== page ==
Energy from the earth, for the earth

Geothermal energy is a promising source of energy that is limited by factors including the need to find plants in areas where deep warm water reservoirs are easily accessible below the surface of the earth. Carlos Arak is considering replacing it with quizzes by his company, using groundbreaking technology developed at MIT.

“We need to go deeper and warmer to make geothermal a truly global resource, so it’s no longer a matter of living near a volcano or in Iceland or in a typical geothermal zone,” says Arak. But drilling two to 12 miles deep underground is expensive and time consuming. His company found a solution in research conducted by Paul Voskov at the MIT Plasma Science and Fusion Center. Instead of physical drill bits, which wear out quickly and need frequent replacement, Voskov proposed using high-intensity 30- to 300-GHz microwaves from a device called gyrotron. “It’s like a magnetron in your microwave oven, but more powerful and efficient,” says Arak.

The idea is to drill a mile or two down to Bedrock, where oil and gas are usually found; Then the gyrotron takes possession. A rock with a superheated evaporator is pushed back to the surface with a pressurized gas. The water then flows in and out of the wells, heats up along the way and becomes supercritical steam which drives the turbine. One advantage of this technique is that it largely uses the long-established infrastructure of the oil, gas and thermal power industries.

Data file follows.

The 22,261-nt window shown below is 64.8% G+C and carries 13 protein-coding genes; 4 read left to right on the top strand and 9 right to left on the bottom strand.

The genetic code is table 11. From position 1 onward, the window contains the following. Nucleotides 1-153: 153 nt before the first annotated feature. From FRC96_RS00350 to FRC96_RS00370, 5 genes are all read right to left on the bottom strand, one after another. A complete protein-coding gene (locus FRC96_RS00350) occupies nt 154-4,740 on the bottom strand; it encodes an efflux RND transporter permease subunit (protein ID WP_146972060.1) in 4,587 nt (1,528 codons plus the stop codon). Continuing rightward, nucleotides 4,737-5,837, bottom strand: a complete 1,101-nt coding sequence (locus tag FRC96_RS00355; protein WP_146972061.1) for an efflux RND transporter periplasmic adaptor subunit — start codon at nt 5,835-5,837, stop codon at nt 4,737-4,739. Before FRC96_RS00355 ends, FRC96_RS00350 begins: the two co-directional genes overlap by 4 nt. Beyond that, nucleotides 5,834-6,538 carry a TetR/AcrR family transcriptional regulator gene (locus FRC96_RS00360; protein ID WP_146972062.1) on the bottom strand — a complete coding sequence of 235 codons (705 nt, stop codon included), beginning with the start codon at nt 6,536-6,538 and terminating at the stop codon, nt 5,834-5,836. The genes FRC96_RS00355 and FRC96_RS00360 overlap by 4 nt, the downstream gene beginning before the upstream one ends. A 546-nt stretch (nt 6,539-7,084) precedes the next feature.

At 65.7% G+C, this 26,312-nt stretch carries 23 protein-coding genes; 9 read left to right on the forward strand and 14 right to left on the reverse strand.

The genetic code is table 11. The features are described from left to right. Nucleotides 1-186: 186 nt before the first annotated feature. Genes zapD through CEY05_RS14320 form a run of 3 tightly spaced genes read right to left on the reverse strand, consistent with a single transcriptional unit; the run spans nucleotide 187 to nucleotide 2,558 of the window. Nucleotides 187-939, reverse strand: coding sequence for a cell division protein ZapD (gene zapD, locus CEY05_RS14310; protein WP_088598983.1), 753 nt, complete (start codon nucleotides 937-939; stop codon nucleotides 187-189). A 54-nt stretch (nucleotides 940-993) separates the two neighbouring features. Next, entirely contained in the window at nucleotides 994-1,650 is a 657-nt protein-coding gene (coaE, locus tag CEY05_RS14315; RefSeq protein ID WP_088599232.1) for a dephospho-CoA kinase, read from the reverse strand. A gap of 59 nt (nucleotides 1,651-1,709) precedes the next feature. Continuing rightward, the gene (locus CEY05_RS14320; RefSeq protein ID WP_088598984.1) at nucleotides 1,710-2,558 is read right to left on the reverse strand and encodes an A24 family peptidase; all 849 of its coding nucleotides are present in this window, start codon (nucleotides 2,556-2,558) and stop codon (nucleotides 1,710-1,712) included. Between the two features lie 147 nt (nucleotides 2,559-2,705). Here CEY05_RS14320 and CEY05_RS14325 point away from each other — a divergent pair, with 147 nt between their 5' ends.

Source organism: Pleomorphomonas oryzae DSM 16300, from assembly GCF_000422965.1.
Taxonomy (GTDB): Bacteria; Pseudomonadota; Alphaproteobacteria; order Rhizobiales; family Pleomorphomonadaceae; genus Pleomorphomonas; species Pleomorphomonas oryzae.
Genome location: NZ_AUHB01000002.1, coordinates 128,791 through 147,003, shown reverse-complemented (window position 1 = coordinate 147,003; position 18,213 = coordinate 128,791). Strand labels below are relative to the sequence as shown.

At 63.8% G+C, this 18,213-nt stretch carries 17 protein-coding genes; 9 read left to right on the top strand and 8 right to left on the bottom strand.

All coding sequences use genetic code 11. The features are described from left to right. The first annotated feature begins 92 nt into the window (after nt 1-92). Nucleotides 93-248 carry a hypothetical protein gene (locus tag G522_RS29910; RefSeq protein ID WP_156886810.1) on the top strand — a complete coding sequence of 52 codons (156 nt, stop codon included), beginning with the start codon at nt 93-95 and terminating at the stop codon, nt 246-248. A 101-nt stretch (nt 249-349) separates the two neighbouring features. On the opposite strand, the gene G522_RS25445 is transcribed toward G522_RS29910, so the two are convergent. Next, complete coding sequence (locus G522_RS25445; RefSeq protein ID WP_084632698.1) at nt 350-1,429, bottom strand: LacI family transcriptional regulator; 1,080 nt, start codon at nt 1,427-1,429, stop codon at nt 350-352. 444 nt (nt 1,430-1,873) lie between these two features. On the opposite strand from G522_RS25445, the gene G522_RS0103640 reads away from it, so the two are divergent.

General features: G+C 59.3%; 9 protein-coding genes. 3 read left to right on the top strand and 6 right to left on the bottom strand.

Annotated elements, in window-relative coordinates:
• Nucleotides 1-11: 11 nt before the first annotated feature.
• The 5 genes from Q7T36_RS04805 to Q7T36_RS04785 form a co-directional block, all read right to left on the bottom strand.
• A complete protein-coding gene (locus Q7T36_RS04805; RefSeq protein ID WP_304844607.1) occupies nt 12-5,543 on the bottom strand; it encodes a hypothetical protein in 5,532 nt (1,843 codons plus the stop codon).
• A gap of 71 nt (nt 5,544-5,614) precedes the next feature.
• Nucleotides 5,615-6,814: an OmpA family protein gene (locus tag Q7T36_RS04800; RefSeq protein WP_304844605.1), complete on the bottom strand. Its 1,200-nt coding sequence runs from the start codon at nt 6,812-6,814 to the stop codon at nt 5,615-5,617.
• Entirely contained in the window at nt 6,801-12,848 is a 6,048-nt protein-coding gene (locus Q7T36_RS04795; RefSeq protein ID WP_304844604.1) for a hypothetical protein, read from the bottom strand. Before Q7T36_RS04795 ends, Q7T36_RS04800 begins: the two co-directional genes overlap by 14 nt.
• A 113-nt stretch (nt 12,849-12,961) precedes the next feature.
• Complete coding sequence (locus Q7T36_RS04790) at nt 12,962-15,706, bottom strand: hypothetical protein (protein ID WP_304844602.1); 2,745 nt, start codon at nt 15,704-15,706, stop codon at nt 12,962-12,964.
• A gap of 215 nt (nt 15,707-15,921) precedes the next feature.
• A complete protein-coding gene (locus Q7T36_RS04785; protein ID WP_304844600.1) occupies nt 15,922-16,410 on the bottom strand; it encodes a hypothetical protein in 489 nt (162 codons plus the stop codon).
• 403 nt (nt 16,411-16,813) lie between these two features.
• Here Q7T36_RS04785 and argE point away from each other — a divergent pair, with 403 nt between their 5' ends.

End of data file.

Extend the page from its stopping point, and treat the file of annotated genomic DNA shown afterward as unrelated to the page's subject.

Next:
Originally from Columbia, Arak studied mechanical engineering at MIT. He spent 15 years at Schlumberger, an oilfield technology and service provider, before joining venture capital firm The Engine, founded in 2016. When Voskov presented his idea in 2018, renowned venture capitalist Vinod Khosla suggested Arak form a company, offering funding “on the condition that I lead it.”

With a 23 million grant and seed funding, Quaise is working with the Department of Energy to enhance pilot plant technology in the western US by 2024. Surprisingly, Arak has found support in the conservative oil and gas industry in general. “These companies are beginning to realize that they need to adapt [green] Energy transition, ”he says.

As the world moves towards clean energy, Arak is confident that geothermal will play a key role. “We’re talking about potential terawatts – not megawatts, not gigawatts, but terawatts,” he says. “But to understand that, we need to embrace these very difficult technological undertakings. That’s exactly what we’re trying to do. We want to deliver at full geothermal capacity. “

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